At the very end, Carl Anderton dropped by to retrieve his signs as did Jim Mathias. They had a nice conversation, although I didn’t get a picture. I was even bipartisan and helped Jim pick up some of the Democrats’ signs.

I was in a group which went on to The Cellar Door to check on the returns, but it wasn’t really a good night for most of us as you now know.

There were a couple things I learned, though. First and foremost is that Facebook is worthless as a campaign aid unless you want to pay through the nose. Social media isn’t really social anymore; it’s become commercialized like everything else. I had 60 likes for my Facebook page, which isn’t much but it at least gives me insight on how my posts did. (By comparison, Jackie Wellfonder also had a similar page and got 100 likes – but about 60 fewer votes.)

I placed a total of 41 posts on the page, although there was one I shared multiple times. My total reach was 2,718 – it’s about 66 per post. Ironically, my best post insofar as Facebook is concerned is the last one I think of as my concession speech, which reached 298 people. A little late, don’t you think? But if you figure a good number of those 66 per post see my stuff time after time, it’s not all that efficient for the investment.

I didn’t have thousands of dollars laying around to get my Facebook page up to 100,000 likes as Change Maryland did, and we only know about the last 30,000 or so because the campaign paid for those – Change Maryland was close to 70,000 when Hogan made it official. So who knows how much he paid for that promotion? More than I had in my pocket.

Anyway, social media isn’t really the way to go. But what is?

The second thing I found out is that the public seems to be unmotivated to find out what people really stand for. In race after race, I saw that those who spelled out their platform in the most complete manner lost to those who were a mystery to voters but had name recognition. It also didn’t necessarily matter how hard you worked – if John Cannon or Matt Holloway went door-to-door I didn’t hear about it, but Muir Boda did and got 18% of the vote to show for it. Tyler Harwood went door-to-door with Greg Belcher (in the same group which at times featured Carl Anderton, Marc Kilmer, and Boda) and finished dead last for Central Committee (Greg was 8th.) Hard work wasn’t its own reward, and no good deed went unpunished – or so it seemed. (Nope, Marc corrected me – it was just his lit, not him.)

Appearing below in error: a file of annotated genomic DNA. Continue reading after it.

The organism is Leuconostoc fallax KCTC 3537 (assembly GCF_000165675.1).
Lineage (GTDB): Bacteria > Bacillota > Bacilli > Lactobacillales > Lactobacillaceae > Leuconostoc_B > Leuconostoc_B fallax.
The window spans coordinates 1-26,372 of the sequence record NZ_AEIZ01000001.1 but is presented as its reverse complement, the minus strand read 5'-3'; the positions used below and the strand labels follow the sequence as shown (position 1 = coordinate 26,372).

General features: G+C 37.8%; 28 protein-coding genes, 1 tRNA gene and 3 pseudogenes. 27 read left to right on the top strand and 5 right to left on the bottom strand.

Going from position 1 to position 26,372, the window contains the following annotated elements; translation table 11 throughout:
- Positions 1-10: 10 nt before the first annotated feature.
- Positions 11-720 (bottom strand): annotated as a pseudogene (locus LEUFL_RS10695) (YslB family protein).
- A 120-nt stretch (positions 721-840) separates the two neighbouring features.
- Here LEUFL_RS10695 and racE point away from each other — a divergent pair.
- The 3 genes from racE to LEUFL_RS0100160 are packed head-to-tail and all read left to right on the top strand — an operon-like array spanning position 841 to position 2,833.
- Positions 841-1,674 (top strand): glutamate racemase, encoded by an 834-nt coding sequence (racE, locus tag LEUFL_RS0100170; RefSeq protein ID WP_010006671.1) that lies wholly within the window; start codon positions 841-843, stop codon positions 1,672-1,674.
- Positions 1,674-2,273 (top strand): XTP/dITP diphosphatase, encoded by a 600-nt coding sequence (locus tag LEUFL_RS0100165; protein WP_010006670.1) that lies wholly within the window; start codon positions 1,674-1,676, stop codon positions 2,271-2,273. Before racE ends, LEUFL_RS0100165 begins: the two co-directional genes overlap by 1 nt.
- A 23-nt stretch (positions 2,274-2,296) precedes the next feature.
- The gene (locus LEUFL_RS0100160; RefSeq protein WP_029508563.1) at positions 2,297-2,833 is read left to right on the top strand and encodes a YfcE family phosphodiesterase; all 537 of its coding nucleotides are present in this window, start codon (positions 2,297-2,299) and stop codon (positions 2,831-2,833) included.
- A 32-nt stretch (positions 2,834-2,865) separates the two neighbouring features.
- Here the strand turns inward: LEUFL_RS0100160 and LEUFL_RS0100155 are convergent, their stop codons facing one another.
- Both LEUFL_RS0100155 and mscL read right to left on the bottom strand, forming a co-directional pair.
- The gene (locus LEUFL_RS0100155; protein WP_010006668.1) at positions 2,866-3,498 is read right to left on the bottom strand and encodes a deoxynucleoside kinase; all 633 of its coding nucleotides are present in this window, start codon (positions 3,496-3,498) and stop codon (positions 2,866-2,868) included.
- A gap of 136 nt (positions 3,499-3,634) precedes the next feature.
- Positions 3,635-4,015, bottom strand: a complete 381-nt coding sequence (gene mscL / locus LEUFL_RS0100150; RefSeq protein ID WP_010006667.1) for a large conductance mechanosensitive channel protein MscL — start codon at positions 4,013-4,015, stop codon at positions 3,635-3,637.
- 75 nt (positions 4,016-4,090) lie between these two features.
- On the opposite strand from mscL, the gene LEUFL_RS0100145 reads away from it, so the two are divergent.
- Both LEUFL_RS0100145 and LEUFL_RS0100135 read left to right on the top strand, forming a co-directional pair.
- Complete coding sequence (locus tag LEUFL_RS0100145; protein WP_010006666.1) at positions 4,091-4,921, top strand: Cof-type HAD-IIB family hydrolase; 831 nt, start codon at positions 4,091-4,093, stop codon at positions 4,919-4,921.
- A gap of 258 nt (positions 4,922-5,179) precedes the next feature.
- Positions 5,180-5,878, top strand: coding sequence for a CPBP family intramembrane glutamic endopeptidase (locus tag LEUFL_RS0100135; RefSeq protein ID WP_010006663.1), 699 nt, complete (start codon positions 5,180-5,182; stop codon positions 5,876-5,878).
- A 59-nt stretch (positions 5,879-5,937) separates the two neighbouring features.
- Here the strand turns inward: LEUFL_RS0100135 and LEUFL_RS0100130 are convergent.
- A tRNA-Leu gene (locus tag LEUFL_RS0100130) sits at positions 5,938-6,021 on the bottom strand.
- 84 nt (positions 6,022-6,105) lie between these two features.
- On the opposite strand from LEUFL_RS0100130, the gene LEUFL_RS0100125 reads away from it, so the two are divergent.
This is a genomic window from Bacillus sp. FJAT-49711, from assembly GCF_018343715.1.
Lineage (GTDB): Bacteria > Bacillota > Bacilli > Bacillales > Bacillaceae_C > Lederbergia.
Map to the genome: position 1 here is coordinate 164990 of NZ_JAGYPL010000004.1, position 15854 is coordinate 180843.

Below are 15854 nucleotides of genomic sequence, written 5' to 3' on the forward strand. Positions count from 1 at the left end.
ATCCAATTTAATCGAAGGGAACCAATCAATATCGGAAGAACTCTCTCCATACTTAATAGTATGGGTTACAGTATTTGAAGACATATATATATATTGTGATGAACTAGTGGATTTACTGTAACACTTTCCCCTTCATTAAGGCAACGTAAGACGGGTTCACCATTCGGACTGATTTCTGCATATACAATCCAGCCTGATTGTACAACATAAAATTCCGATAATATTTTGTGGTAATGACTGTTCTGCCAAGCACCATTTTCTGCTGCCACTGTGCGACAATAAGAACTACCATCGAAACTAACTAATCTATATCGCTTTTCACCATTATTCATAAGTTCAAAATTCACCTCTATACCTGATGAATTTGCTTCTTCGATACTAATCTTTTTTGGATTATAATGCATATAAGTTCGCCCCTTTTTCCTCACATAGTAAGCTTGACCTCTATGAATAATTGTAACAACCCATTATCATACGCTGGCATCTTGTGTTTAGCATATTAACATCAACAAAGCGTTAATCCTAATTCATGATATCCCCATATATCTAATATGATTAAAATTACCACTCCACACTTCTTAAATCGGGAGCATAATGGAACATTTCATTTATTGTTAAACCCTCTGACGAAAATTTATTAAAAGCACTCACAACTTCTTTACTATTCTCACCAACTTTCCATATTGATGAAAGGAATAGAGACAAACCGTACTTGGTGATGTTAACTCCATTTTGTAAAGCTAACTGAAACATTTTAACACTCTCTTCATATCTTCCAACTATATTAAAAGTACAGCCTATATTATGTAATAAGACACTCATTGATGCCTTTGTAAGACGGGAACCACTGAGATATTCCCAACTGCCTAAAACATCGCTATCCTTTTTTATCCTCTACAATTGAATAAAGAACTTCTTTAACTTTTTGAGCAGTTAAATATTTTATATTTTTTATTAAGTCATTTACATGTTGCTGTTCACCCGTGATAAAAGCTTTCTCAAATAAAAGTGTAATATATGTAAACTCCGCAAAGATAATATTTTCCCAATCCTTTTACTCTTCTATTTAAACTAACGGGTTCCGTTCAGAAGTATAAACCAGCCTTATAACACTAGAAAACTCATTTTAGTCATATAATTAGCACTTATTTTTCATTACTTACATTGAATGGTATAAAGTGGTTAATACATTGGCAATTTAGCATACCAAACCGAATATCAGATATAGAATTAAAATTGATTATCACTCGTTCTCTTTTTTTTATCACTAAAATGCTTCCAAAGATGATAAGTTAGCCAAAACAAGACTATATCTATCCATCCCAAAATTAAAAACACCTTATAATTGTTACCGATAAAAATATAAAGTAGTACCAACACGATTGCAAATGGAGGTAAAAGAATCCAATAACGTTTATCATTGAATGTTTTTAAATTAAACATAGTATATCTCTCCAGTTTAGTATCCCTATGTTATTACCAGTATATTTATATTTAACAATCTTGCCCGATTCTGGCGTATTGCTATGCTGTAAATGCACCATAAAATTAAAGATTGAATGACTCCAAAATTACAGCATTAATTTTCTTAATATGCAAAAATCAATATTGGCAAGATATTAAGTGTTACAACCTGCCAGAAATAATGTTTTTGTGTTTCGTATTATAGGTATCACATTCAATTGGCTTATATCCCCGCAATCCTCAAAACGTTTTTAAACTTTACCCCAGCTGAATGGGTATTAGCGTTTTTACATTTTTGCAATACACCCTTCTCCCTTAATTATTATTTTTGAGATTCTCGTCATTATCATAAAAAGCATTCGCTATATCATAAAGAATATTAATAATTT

In short, I’m not sure I did my job very well on a local level. If I have a mission to educate voters, it looks like I have to work a little harder on it – and so I shall. I suppose the one thing about being a lame duck is that I have no election to worry about anymore, so I can speak my mind perhaps a little moreso than political correctness may dictate.

One source of relief is that I have a smaller range of people to keep up with for November. I think we could have done somewhat better coming out of this primary, but at least now I know whose feet I’ll have to keep to the fire and who I should be able to count on with a minimum of supervision.

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  • More Campaign 2014

    Contested races only.

    First District - Congress

    Andy Harris (R)
    Bill Tilghman (D)

    ___

    Maryland General Assembly (local)

    Senate District 37

    Addie Eckardt (R)
    Christopher Robinson (D)

    ___

    House District 37B

    Republican

    Christopher Adams (R)
    Johnny Mautz (R)
    Rodney Benjamin (D)
    Keasha Haythe (D)

    ___

    Senate District 38

    Mike McDermott (R)

    Jim Mathias (D)

    ___

    House District 38A

    Charles Otto (R)
    Percy Purnell, Jr. (D)

    ___

    House District 38B

    Carl Anderton, Jr. (R)

    Norm Conway (D)

    ___

    House District 38C

    Mary Beth Carozza. (R)

    Judy Davis (D)

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    Wicomico County

    County Executive

    Bob Culver (R)
    Rick Pollitt (D)

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    County Council at-large

    John Cannon (R)
    Matt Holloway (R)
    Laura Mitchell (D)

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    Council District 2

    Marc Kilmer (R)
    Kirby Travers (D)

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    Council District 3

    Larry Dodd (R)
    Josh Hastings (D)

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    Council District 5

    Joe Holloway (R)

    Ron Pagano (D)